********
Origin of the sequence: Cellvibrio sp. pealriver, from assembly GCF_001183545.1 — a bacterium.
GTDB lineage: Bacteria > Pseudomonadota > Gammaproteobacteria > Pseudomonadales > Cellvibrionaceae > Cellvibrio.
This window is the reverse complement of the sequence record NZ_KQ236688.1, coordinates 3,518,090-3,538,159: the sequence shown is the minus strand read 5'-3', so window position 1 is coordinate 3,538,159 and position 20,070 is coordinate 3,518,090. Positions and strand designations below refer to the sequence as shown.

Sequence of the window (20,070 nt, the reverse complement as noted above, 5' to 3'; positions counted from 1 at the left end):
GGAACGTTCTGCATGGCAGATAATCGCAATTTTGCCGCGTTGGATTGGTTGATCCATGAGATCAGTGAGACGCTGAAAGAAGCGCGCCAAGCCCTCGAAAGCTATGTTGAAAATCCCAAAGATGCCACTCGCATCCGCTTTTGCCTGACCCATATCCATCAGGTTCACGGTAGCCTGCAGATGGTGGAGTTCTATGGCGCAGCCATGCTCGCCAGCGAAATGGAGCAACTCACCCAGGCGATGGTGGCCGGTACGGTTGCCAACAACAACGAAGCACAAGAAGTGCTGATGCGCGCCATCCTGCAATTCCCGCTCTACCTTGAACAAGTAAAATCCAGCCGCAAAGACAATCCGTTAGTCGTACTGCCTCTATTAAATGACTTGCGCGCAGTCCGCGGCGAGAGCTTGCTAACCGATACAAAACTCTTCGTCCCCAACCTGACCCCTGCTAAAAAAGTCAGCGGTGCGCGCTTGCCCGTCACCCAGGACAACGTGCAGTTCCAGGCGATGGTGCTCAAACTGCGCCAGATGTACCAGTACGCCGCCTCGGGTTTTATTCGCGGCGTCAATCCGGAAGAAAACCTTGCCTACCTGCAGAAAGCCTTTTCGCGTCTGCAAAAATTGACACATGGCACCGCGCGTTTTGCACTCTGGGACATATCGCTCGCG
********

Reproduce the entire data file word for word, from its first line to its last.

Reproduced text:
Origin of the sequence: Cellvibrio sp. pealriver, from assembly GCF_001183545.1 — a bacterium.
GTDB lineage: Bacteria > Pseudomonadota > Gammaproteobacteria > Pseudomonadales > Cellvibrionaceae > Cellvibrio.
This window is the reverse complement of the sequence record NZ_KQ236688.1, coordinates 3,518,090-3,538,159: the sequence shown is the minus strand read 5'-3', so window position 1 is coordinate 3,538,159 and position 20,070 is coordinate 3,518,090. Positions and strand designations below refer to the sequence as shown.

Sequence of the window (20,070 nt, the reverse complement as noted above, 5' to 3'; positions counted from 1 at the left end):
GGAACGTTCTGCATGGCAGATAATCGCAATTTTGCCGCGTTGGATTGGTTGATCCATGAGATCAGTGAGACGCTGAAAGAAGCGCGCCAAGCCCTCGAAAGCTATGTTGAAAATCCCAAAGATGCCACTCGCATCCGCTTTTGCCTGACCCATATCCATCAGGTTCACGGTAGCCTGCAGATGGTGGAGTTCTATGGCGCAGCCATGCTCGCCAGCGAAATGGAGCAACTCACCCAGGCGATGGTGGCCGGTACGGTTGCCAACAACAACGAAGCACAAGAAGTGCTGATGCGCGCCATCCTGCAATTCCCGCTCTACCTTGAACAAGTAAAATCCAGCCGCAAAGACAATCCGTTAGTCGTACTGCCTCTATTAAATGACTTGCGCGCAGTCCGCGGCGAGAGCTTGCTAACCGATACAAAACTCTTCGTCCCCAACCTGACCCCTGCTAAAAAAGTCAGCGGTGCGCGCTTGCCCGTCACCCAGGACAACGTGCAGTTCCAGGCGATGGTGCTCAAACTGCGCCAGATGTACCAGTACGCCGCCTCGGGTTTTATTCGCGGCGTCAATCCGGAAGAAAACCTTGCCTACCTGCAGAAAGCCTTTTCGCGTCTGCAAAAATTGACACATGGCACCGCGCGTTTTGCACTCTGGGACATATCGCTCGCG